As Apple Inc. Chief Executive Officer Tim Cook takes the stage at this year’s shareholder meeting, he may not get the reception he received in 2012, when investors lauded the company’s performance and rising shares.
The annual event, where holders will vote on re-electing board members, takes place tomorrow at Apple’s headquarters in Cupertino, California. In this year’s run-up, the company has been enmeshed in a public spat over distribution of its $137.1 billion in cash and investments with hedge-fund manager David Einhorn, who advocates a bigger payout, using preferred shares.
After a five-year rally following the iPhone’s 2007 debut, the stock has fallen 37 percent from a September peak and 14 percent since last year’s gathering. Slowing sales and profit gains have increased pressure on the company to introduce new products that can reignite growth, setting the stage for a higher degree of confrontation this time.
“Investors over the past few years have seen the stock only going up during a series of very successful product introductions,” said Michael Obuchowski, a portfolio manager at North Shore Asset Management LLC, which owns Apple shares. “Now there are a lot of questions being raised about Apple’s future, and with good reason.”
A central criticism among shareholders is the money accumulated by Apple, the world’s most valuable company by market capitalization. Investors want a bigger slice of the cash hoard that has grown over a half decade amid surging sales of iPhones and iPads.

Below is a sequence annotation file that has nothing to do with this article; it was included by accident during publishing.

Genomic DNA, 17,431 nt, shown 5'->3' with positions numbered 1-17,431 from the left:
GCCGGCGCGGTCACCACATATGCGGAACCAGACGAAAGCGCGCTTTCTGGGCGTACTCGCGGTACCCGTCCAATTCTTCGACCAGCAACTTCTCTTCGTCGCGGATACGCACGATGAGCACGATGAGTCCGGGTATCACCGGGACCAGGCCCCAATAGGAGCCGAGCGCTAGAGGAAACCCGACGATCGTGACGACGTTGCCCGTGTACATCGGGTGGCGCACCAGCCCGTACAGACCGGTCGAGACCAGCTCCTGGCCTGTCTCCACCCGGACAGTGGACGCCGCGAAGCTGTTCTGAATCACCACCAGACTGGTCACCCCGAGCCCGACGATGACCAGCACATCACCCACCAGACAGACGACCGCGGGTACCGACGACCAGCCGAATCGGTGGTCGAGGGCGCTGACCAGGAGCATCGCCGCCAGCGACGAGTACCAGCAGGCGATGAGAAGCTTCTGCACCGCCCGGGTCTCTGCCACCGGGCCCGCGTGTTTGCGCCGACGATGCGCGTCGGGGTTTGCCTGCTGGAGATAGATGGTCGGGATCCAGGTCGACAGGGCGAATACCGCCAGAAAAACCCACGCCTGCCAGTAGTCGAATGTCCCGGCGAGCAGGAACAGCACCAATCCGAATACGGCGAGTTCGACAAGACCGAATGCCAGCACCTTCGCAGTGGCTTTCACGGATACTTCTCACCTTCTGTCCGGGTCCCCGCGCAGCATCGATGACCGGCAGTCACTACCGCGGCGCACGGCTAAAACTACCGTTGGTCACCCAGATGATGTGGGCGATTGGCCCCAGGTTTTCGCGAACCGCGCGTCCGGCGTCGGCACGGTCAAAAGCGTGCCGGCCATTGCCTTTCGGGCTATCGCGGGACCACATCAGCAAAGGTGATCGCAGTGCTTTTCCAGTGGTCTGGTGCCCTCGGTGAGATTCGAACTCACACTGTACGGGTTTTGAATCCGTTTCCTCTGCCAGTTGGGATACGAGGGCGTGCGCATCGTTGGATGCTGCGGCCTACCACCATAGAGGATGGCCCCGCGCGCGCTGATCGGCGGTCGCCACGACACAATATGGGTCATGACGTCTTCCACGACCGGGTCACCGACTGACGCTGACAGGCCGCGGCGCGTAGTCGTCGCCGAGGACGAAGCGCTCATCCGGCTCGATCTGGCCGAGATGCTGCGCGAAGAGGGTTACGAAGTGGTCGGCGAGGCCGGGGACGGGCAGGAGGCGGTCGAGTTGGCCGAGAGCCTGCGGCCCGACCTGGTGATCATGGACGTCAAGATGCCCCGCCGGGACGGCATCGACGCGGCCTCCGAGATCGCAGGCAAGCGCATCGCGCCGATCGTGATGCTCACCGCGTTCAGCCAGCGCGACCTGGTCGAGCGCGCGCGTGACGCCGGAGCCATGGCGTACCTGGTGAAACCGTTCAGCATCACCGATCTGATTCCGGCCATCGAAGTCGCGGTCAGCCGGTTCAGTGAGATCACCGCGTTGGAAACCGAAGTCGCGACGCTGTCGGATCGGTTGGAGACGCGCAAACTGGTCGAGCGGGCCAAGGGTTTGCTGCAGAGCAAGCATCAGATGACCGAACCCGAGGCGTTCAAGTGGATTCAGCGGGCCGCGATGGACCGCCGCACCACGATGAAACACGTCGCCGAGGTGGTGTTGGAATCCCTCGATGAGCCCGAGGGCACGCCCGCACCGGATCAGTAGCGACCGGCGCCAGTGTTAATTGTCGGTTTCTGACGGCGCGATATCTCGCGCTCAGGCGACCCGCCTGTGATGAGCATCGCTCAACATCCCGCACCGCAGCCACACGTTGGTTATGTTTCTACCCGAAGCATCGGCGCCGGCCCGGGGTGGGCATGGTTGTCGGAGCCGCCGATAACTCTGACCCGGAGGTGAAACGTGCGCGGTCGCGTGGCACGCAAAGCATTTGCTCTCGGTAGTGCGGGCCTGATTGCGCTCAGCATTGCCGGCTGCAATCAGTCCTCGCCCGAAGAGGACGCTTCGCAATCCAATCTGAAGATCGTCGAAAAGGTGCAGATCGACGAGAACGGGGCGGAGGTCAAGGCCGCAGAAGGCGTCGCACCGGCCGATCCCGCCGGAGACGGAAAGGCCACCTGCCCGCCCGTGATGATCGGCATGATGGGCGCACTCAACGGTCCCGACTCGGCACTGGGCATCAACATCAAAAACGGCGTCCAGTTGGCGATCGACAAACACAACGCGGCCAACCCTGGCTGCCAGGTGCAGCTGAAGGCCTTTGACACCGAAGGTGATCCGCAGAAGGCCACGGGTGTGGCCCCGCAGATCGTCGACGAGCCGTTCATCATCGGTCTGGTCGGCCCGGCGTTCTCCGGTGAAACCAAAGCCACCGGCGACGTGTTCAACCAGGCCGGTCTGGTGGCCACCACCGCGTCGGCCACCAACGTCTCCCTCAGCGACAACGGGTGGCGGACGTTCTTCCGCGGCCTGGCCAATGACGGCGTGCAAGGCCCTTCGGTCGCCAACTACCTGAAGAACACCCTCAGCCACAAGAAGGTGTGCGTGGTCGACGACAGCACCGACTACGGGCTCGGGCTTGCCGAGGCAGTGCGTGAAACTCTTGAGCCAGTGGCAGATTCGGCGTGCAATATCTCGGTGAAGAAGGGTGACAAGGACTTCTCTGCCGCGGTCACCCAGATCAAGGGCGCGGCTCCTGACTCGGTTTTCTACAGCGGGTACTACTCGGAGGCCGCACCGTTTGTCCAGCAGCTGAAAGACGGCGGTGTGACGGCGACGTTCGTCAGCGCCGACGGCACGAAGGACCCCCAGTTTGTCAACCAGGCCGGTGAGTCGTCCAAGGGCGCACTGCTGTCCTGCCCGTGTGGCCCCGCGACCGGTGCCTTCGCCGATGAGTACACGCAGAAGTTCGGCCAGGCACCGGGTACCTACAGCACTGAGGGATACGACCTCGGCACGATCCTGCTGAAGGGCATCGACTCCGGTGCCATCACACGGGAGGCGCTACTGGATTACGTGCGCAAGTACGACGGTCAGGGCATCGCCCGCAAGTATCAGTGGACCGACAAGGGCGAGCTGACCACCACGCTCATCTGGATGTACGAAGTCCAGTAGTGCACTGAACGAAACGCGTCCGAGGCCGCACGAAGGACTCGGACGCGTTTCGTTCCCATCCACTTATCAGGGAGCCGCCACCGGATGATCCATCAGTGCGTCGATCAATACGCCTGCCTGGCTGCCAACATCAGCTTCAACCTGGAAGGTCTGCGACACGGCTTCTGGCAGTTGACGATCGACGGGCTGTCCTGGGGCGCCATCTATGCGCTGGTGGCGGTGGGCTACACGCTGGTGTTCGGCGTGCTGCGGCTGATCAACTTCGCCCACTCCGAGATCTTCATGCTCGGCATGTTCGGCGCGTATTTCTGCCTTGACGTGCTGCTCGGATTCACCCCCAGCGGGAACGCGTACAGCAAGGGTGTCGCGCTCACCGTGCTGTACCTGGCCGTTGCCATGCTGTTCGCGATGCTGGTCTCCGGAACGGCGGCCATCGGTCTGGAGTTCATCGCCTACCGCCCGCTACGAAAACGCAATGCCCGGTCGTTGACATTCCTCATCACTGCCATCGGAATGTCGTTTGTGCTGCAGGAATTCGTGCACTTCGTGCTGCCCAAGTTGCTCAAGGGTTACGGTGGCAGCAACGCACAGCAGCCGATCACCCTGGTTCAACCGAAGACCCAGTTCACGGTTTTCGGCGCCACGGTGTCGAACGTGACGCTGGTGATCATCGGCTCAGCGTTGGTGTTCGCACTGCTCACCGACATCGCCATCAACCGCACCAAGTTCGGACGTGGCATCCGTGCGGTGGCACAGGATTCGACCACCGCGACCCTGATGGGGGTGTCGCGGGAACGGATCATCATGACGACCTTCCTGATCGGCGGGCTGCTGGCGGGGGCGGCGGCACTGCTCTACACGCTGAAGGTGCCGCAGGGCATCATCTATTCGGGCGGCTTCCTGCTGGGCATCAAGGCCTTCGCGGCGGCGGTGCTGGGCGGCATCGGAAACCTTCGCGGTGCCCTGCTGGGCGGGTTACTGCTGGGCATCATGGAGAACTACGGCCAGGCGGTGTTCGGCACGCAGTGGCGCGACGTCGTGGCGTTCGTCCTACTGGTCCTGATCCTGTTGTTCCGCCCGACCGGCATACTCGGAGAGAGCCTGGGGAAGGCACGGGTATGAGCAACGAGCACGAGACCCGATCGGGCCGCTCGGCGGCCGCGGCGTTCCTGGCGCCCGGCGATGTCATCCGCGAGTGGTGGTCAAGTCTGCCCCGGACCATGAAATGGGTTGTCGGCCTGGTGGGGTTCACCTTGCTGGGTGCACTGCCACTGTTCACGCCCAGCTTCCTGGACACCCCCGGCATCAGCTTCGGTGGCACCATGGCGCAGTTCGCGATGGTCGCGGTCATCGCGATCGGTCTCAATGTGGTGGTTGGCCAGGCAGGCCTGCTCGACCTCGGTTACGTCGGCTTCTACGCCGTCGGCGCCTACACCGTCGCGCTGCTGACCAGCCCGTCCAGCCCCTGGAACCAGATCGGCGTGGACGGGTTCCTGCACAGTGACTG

Shareholders have found a more receptive audience in Cook, who took over as CEO in 2011 from co-founder Steve Jobs. While Jobs long dismissed investors’ cash demands, Cook reinstated the company’s quarterly dividend and unveiled a $10 billion stock buyback program last year.
That wasn’t enough for some shareholders. The tension has built in the weeks leading up to the investor meeting, after Greenlight Capital Inc. founder Einhorn sued Apple as part of a push to get the company to create a new class of dividend-paying preferred stock. A judge sided with Einhorn in a ruling last week, prompting Apple to scrap a proxy proposal that would have required the computer maker to get shareholder approval before issuing such a new category of shares.
Jonathan Gasthalter, an outside spokesman for Greenlight, didn’t immediately return a call seeking comment on Einhorn and whether he plans to attend the meeting.
Steve Dowling, a spokesman for Apple, declined to comment on expectations for the meeting.